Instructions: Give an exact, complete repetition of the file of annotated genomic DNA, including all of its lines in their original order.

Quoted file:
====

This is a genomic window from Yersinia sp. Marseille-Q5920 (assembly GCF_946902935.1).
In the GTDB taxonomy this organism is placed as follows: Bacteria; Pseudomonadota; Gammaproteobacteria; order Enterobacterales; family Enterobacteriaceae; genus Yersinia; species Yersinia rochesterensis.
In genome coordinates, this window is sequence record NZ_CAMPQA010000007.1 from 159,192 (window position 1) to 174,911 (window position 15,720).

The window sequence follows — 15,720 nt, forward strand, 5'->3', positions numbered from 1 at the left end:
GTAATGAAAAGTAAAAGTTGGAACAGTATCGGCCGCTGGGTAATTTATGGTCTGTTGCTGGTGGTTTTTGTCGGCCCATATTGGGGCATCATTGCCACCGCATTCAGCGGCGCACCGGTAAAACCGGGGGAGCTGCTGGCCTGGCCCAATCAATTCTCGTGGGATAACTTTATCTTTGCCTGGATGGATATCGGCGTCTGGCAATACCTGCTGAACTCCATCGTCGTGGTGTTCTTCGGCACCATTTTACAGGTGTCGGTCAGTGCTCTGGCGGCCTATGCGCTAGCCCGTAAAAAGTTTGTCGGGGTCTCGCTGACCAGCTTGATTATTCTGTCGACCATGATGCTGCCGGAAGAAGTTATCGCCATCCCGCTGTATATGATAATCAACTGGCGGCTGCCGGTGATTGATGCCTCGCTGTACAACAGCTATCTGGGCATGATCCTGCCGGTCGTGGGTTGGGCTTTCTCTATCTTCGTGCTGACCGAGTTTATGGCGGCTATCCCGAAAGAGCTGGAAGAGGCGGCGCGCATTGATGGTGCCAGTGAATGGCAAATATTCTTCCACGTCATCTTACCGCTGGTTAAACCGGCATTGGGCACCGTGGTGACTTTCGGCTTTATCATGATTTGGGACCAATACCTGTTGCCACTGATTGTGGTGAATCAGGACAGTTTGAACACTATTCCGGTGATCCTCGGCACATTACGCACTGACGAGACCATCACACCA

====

This is a genomic window from Yersinia sp. Marseille-Q5920 (assembly GCF_946902935.1).
In the GTDB taxonomy this organism is placed as follows: Bacteria; Pseudomonadota; Gammaproteobacteria; order Enterobacterales; family Enterobacteriaceae; genus Yersinia; species Yersinia rochesterensis.
In genome coordinates, this window is sequence record NZ_CAMPQA010000007.1 from 159,192 (window position 1) to 174,911 (window position 15,720).

The window sequence follows — 15,720 nt, forward strand, 5'->3', positions numbered from 1 at the left end:
GTAATGAAAAGTAAAAGTTGGAACAGTATCGGCCGCTGGGTAATTTATGGTCTGTTGCTGGTGGTTTTTGTCGGCCCATATTGGGGCATCATTGCCACCGCATTCAGCGGCGCACCGGTAAAACCGGGGGAGCTGCTGGCCTGGCCCAATCAATTCTCGTGGGATAACTTTATCTTTGCCTGGATGGATATCGGCGTCTGGCAATACCTGCTGAACTCCATCGTCGTGGTGTTCTTCGGCACCATTTTACAGGTGTCGGTCAGTGCTCTGGCGGCCTATGCGCTAGCCCGTAAAAAGTTTGTCGGGGTCTCGCTGACCAGCTTGATTATTCTGTCGACCATGATGCTGCCGGAAGAAGTTATCGCCATCCCGCTGTATATGATAATCAACTGGCGGCTGCCGGTGATTGATGCCTCGCTGTACAACAGCTATCTGGGCATGATCCTGCCGGTCGTGGGTTGGGCTTTCTCTATCTTCGTGCTGACCGAGTTTATGGCGGCTATCCCGAAAGAGCTGGAAGAGGCGGCGCGCATTGATGGTGCCAGTGAATGGCAAATATTCTTCCACGTCATCTTACCGCTGGTTAAACCGGCATTGGGCACCGTGGTGACTTTCGGCTTTATCATGATTTGGGACCAATACCTGTTGCCACTGATTGTGGTGAATCAGGACAGTTTGAACACTATTCCGGTGATCCTCGGCACATTACGCACTGACGAGACCATCACACCA